High Poverty Neighborhood Tackles Peak Oil - First "Transition Slum" Launched


Image credit: Transition Culture
The Transition Movement has spread like wildfire across the planet. Yet when the Transition USA movement was featured in the New York Times, some interviewees grumbled that the touchy-feely hippy aspects were only appealing to a self-selecting niche of green minded people. Likewise, others have pondered how this community-lead response to peak oil and climate change can avoid becoming just a rebranding of the decidedly middle class back-to-the-land movement, or becoming just a gathering place for seed swappers and doom-mongerers. Let's see what the launch of the world's first "Transition Slum" does to break those perceptions. Back in December, members of the "low low-income Brasilândia community" of 247.000 people in São Paulo gathered together for the official launch, or unleashing, of 'Transixion' Brasilândia. Writing over at Transition Culture, May East describes the development and birthing of the world's first "Transition Slum".

While the unleashing is the official unveiling of a Transition initiative to the world, as with most of these groups, work has already been quietly underway for some time to build skills, resilience, networks and knowledge among the community that will come in handy in meeting the challenges of peak oil and climate change. Working with community groups, non-profits and activists, the Transition group has already offered training to over 85 residents, created 7 community gardens, established a local film group with youth in the neighborhood documenting the work of the group, and also formed working groups on everything from reforestation to water preservation to food security.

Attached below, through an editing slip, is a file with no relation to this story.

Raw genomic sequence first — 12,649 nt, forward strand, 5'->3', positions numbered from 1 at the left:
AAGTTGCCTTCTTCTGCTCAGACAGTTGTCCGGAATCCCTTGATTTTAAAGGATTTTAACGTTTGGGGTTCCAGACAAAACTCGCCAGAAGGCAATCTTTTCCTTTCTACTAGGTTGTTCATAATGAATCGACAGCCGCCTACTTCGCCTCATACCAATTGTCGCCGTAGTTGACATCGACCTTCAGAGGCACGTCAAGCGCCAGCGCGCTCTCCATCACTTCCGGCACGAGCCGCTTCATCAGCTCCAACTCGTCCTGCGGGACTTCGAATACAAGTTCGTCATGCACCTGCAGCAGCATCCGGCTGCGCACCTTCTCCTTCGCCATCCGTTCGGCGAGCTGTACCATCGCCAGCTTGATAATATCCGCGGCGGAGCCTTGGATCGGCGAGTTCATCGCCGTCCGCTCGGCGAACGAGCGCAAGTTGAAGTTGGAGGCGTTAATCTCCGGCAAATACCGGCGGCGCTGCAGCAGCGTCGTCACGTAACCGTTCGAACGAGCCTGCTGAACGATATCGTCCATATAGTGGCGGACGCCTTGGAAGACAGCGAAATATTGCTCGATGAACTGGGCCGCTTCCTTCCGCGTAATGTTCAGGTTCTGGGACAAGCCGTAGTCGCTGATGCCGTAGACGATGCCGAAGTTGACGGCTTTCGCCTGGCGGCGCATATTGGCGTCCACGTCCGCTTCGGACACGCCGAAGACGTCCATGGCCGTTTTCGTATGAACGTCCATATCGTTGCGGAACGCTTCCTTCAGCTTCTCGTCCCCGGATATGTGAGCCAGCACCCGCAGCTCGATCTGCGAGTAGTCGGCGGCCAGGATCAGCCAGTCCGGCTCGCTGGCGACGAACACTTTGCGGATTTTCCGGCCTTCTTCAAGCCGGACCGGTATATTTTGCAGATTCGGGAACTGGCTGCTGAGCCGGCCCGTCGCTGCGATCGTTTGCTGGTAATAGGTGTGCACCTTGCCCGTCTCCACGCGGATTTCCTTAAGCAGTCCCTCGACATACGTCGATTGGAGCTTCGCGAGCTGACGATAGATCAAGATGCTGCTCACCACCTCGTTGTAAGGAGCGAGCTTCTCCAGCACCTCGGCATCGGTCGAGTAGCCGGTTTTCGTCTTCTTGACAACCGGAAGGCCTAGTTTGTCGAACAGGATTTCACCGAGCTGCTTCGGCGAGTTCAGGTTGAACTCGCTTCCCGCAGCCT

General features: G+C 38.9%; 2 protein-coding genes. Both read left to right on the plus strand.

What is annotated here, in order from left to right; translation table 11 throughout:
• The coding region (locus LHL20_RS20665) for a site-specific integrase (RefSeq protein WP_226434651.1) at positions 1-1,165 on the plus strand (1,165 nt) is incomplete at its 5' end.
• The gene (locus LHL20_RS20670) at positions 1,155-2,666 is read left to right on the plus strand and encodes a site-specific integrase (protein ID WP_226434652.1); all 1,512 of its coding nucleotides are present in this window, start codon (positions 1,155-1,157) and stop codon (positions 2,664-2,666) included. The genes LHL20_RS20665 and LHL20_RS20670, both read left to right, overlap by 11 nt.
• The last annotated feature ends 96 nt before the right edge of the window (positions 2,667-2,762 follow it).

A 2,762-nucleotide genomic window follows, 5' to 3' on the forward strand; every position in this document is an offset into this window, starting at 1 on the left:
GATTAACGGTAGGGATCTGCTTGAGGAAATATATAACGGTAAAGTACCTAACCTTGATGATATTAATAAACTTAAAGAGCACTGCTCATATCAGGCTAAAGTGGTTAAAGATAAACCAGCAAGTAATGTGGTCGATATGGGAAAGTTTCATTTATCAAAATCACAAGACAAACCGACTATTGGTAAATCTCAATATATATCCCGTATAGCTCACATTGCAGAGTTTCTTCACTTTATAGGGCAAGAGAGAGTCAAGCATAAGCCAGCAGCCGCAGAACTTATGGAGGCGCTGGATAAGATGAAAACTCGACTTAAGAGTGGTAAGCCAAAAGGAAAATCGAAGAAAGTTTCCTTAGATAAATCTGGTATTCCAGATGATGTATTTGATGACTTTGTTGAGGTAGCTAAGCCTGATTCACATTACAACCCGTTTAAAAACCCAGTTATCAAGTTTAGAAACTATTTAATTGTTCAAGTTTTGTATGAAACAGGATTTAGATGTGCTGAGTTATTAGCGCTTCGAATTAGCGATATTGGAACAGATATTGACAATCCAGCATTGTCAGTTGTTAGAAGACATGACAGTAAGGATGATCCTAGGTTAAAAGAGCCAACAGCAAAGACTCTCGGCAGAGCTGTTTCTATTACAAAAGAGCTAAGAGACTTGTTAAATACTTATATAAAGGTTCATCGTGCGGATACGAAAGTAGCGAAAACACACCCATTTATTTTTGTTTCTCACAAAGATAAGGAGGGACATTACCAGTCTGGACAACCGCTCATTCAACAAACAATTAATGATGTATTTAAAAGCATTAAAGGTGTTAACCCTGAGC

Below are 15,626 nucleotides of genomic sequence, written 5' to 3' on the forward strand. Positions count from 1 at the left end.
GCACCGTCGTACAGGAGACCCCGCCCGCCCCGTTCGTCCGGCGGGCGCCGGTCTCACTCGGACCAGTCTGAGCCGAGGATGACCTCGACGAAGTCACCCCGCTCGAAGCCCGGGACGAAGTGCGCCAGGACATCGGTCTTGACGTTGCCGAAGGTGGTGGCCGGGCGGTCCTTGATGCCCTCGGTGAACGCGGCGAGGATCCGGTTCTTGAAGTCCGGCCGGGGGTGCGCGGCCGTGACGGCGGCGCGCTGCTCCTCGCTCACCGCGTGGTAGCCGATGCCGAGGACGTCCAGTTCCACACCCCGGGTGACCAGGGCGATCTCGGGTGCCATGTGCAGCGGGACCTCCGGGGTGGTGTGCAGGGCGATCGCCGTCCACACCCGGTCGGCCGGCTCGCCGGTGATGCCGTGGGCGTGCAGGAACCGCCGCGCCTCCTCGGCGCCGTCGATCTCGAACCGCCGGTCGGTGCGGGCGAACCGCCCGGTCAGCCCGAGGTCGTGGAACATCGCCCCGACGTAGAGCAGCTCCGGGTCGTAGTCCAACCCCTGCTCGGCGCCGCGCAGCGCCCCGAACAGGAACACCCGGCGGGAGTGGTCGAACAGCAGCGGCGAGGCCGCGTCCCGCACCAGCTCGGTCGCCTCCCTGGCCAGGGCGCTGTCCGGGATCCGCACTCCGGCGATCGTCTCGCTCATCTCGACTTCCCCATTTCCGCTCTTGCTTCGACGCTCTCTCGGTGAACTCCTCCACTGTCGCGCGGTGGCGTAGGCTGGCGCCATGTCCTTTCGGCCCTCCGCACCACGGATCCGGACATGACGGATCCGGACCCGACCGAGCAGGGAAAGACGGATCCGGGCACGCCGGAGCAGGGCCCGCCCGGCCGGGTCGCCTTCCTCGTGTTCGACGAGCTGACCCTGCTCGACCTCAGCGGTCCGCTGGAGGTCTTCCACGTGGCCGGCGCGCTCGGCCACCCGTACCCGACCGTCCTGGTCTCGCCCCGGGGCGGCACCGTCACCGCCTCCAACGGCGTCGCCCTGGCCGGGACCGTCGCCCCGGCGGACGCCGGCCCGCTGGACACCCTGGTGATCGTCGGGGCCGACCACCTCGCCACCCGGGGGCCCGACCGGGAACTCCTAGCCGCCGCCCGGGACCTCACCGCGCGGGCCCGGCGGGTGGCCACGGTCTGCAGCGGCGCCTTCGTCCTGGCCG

Attendees at the unleashing included ancestors of the original pioneers that settled Brasilândia, as well as representatives of local indigenous groups. Also present (via low carbon webcam of course) was Rob Hopkins - founder of the Transition Movement, and João Leitão from Transition Pombal in Portugal.

All too often we hear that green living is only for the wealthy—an irony given the role that consumption plays in undermining sustainability—so it's good to see concrete examples providing evidence to the contrary. Here's a little rap to help us celebrate...


More on Transition Towns
Transition Reaches Australia
Transition USA in the New York Times
How Do Transition Towns Stay Relevant?
The Dark Side of Transition: Wordchanging Slams Transition Towns
The TH Interview: Rob Hopkins - of the Transition Movement and Transition Culture

Tags: Brazil | Communities | Economics | Peak Oil | Permaculture | Poverty

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